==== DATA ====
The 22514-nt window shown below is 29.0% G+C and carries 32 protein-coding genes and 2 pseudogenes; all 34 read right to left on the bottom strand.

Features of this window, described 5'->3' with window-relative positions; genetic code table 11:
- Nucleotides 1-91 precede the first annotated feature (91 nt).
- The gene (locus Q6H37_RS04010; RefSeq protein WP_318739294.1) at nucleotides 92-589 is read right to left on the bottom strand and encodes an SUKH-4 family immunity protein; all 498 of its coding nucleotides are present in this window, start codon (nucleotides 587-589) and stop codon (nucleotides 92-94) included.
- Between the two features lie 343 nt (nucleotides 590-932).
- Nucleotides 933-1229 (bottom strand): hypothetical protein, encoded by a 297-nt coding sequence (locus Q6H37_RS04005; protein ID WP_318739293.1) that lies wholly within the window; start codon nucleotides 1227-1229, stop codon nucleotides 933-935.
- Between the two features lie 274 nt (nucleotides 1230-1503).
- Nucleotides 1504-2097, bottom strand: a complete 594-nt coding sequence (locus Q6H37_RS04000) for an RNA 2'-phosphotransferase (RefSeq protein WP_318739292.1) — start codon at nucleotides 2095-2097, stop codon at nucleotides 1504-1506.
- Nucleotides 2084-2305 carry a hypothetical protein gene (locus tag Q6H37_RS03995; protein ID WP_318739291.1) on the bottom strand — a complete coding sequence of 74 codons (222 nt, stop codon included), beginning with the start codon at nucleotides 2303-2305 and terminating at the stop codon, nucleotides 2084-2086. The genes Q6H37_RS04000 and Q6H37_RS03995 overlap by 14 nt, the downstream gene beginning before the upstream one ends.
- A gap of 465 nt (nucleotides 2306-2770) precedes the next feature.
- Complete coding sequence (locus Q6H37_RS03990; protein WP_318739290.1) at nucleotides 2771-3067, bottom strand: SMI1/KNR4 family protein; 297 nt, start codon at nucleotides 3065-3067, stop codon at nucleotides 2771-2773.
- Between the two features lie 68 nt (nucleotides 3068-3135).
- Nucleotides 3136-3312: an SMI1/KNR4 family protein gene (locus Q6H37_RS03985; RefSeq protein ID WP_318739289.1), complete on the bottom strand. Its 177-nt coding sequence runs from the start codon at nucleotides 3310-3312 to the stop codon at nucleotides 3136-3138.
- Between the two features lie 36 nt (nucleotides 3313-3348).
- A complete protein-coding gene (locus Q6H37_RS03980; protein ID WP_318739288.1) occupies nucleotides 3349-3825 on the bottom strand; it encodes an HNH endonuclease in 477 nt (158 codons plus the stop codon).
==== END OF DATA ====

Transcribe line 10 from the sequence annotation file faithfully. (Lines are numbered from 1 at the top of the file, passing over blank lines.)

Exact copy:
- A gap of 465 nt (nucleotides 2306-2770) precedes the next feature.